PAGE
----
The first important data structure of a FAT volume is called the BPB (BIOS Parameter Block), which is located in the first sector (Boot Sector) of the volume in the Reserved Region.

    Figure 3. BPB in disk format

    The definition of a BPB’s structure can be found in Microsoft Windows Driver Kit as follows:

    typedef struct BIOS_PARAMETER_BLOCK {
    USHORT BytesPerSector;
    UCHAR  SectorsPerCluster;
    USHORT ReservedSectors;
    UCHAR  Fats; //Number of FAT tables, default 2
    USHORT RootEntries;
    USHORT Sectors;
    UCHAR  Media;
    USHORT SectorsPerFat;
    USHORT SectorsPerTrack;
    USHORT Heads;
    ULONG32  HiddenSectors;
    ULONG32  LargeSectors;
    ULONG32  LargeSectorsPerFat;
    union {
    USHORT ExtendedFlags;
    struct {
    ULONG ActiveFat:4;
    ULONG Reserved0:3;
    ULONG MirrorDisabled:1;
    ULONG Reserved1:8;
    };
    };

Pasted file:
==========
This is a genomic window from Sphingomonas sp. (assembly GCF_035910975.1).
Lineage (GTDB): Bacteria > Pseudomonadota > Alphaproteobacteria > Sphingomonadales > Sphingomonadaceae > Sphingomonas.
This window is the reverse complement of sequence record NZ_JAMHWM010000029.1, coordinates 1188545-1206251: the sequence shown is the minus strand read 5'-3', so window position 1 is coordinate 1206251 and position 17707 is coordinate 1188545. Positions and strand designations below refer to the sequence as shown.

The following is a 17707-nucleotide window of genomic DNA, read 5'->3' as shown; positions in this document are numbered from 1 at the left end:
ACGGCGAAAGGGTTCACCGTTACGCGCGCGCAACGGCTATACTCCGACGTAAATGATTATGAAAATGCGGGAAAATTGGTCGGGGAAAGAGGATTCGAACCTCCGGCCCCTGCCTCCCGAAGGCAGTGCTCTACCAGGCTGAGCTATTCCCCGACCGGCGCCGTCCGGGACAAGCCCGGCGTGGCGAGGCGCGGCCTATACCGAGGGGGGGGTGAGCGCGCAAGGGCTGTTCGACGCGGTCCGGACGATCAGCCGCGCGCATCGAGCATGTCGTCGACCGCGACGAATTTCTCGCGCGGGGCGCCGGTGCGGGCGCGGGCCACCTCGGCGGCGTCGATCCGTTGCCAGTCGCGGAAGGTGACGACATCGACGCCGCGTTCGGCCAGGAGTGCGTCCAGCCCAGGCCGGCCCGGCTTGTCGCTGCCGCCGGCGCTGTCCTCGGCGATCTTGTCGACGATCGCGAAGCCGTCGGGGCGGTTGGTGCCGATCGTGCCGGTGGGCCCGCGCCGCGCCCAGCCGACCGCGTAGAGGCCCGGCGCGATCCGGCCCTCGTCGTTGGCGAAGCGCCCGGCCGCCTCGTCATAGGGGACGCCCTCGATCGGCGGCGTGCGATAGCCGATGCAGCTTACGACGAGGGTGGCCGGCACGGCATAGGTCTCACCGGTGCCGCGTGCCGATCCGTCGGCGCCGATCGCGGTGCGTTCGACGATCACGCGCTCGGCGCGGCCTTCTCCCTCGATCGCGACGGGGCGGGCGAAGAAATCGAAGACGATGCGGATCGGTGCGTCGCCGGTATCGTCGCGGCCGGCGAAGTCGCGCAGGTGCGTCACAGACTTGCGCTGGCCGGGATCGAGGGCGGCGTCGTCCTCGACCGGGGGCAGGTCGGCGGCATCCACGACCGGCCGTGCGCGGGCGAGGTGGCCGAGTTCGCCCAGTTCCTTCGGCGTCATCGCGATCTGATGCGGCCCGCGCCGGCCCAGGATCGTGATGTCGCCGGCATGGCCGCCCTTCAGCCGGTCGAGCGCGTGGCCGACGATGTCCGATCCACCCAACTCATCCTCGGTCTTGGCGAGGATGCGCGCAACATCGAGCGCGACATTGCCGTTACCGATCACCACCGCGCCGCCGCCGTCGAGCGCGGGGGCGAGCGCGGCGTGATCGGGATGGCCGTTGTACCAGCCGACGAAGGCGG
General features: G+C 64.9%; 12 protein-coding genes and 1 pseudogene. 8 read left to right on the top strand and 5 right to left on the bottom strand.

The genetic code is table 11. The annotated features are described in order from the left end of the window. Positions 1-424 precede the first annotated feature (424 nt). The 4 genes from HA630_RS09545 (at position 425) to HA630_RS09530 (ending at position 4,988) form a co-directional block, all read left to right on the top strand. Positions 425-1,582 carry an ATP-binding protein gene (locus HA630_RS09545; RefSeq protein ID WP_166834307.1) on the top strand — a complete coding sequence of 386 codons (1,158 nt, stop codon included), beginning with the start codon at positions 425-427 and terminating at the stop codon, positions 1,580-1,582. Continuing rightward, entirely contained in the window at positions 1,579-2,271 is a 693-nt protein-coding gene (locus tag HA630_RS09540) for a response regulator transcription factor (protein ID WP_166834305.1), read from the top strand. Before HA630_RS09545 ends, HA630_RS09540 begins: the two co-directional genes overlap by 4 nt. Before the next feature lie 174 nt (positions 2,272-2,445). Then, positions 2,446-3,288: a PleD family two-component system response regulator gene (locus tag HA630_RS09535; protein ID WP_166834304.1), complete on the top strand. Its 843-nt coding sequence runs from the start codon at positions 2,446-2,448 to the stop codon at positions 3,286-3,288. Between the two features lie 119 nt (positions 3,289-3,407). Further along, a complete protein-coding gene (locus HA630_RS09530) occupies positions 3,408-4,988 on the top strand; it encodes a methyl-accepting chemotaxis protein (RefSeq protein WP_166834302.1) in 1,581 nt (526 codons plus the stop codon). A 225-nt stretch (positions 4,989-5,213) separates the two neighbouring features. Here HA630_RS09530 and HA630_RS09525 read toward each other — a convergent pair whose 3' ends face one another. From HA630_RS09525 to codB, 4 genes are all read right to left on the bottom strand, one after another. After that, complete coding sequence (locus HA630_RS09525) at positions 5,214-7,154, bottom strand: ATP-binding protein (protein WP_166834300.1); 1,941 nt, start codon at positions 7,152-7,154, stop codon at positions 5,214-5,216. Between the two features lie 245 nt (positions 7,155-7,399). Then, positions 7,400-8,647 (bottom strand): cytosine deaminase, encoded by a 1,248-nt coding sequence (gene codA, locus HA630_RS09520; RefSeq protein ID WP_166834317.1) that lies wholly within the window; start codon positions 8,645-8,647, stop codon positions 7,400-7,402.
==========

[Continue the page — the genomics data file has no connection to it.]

USHORT FsVersion;
    ULONG32 RootDirFirstCluster;
    USHORT FsInfoSector;
    USHORT BackupBootSector;
    } BIOS_PARAMETER_BLOCK, *PBIOS_PARAMETER_BLOCK;

    How to control Bpb.Fat?

    Bpb.Fat is located in the fixed byte of the disk drive, which can be modified directly by a sector read/write tool.

    In this test, we use FAT32 template of a binary editor to find out the Bpb (i.e. BPB_FAT32 structure in Figure 4) structure and the Fat field (i.e. NumberOfFats in Figure 4).

    Figure 4  FATS in Data Structure of BPB

    Proof of Concept leading to a crash

    We made a proof of concept by simply modifying the BPB of a FAT32 USB disk. We changed BPB_FAT32.NumberOfFATs to a number greather than 2 using the sector read/write tool.